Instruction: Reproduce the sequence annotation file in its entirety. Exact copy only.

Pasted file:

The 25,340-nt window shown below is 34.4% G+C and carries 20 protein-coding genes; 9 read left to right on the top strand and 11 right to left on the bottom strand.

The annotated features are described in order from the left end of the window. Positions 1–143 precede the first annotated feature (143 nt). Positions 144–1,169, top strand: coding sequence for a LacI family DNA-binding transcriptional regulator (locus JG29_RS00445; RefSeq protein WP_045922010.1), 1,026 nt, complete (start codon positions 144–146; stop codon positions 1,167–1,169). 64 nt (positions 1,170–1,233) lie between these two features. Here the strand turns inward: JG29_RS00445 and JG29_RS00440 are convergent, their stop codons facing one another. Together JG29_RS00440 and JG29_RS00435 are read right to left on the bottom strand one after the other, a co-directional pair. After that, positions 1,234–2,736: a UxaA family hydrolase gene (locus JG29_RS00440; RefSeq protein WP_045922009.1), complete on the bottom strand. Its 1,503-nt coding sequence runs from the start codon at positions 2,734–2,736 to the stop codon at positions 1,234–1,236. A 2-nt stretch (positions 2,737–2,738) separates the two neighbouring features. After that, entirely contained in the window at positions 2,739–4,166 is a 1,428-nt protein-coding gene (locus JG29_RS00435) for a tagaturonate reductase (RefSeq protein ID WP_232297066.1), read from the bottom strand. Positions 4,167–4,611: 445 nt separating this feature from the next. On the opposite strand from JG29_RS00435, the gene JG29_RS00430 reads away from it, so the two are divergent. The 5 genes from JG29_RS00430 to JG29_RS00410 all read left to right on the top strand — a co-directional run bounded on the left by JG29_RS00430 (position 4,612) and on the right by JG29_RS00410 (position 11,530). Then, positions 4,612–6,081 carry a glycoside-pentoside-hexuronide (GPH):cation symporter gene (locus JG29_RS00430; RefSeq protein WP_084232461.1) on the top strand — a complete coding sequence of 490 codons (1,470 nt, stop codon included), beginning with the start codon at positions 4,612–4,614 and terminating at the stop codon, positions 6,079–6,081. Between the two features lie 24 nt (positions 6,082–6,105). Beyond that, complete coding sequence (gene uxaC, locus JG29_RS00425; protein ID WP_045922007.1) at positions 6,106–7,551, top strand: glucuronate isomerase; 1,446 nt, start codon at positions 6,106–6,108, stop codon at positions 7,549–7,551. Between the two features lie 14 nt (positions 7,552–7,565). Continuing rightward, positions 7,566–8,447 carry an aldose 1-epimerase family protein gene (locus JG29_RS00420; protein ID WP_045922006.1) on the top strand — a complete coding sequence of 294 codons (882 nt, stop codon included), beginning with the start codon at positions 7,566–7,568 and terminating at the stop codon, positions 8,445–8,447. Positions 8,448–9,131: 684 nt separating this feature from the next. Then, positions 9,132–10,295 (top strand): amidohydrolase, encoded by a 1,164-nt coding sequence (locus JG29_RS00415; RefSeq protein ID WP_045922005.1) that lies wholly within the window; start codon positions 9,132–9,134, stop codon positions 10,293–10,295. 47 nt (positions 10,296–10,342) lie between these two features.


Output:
The 25,340-nt window shown below is 34.4% G+C and carries 20 protein-coding genes; 9 read left to right on the top strand and 11 right to left on the bottom strand.

The annotated features are described in order from the left end of the window. Positions 1–143 precede the first annotated feature (143 nt). Positions 144–1,169, top strand: coding sequence for a LacI family DNA-binding transcriptional regulator (locus JG29_RS00445; RefSeq protein WP_045922010.1), 1,026 nt, complete (start codon positions 144–146; stop codon positions 1,167–1,169). 64 nt (positions 1,170–1,233) lie between these two features. Here the strand turns inward: JG29_RS00445 and JG29_RS00440 are convergent, their stop codons facing one another. Together JG29_RS00440 and JG29_RS00435 are read right to left on the bottom strand one after the other, a co-directional pair. After that, positions 1,234–2,736: a UxaA family hydrolase gene (locus JG29_RS00440; RefSeq protein WP_045922009.1), complete on the bottom strand. Its 1,503-nt coding sequence runs from the start codon at positions 2,734–2,736 to the stop codon at positions 1,234–1,236. A 2-nt stretch (positions 2,737–2,738) separates the two neighbouring features. After that, entirely contained in the window at positions 2,739–4,166 is a 1,428-nt protein-coding gene (locus JG29_RS00435) for a tagaturonate reductase (RefSeq protein ID WP_232297066.1), read from the bottom strand. Positions 4,167–4,611: 445 nt separating this feature from the next. On the opposite strand from JG29_RS00435, the gene JG29_RS00430 reads away from it, so the two are divergent. The 5 genes from JG29_RS00430 to JG29_RS00410 all read left to right on the top strand — a co-directional run bounded on the left by JG29_RS00430 (position 4,612) and on the right by JG29_RS00410 (position 11,530). Then, positions 4,612–6,081 carry a glycoside-pentoside-hexuronide (GPH):cation symporter gene (locus JG29_RS00430; RefSeq protein WP_084232461.1) on the top strand — a complete coding sequence of 490 codons (1,470 nt, stop codon included), beginning with the start codon at positions 4,612–4,614 and terminating at the stop codon, positions 6,079–6,081. Between the two features lie 24 nt (positions 6,082–6,105). Beyond that, complete coding sequence (gene uxaC, locus JG29_RS00425; protein ID WP_045922007.1) at positions 6,106–7,551, top strand: glucuronate isomerase; 1,446 nt, start codon at positions 6,106–6,108, stop codon at positions 7,549–7,551. Between the two features lie 14 nt (positions 7,552–7,565). Continuing rightward, positions 7,566–8,447 carry an aldose 1-epimerase family protein gene (locus JG29_RS00420; protein ID WP_045922006.1) on the top strand — a complete coding sequence of 294 codons (882 nt, stop codon included), beginning with the start codon at positions 7,566–7,568 and terminating at the stop codon, positions 8,445–8,447. Positions 8,448–9,131: 684 nt separating this feature from the next. Then, positions 9,132–10,295 (top strand): amidohydrolase, encoded by a 1,164-nt coding sequence (locus JG29_RS00415; RefSeq protein ID WP_045922005.1) that lies wholly within the window; start codon positions 9,132–9,134, stop codon positions 10,293–10,295. 47 nt (positions 10,296–10,342) lie between these two features.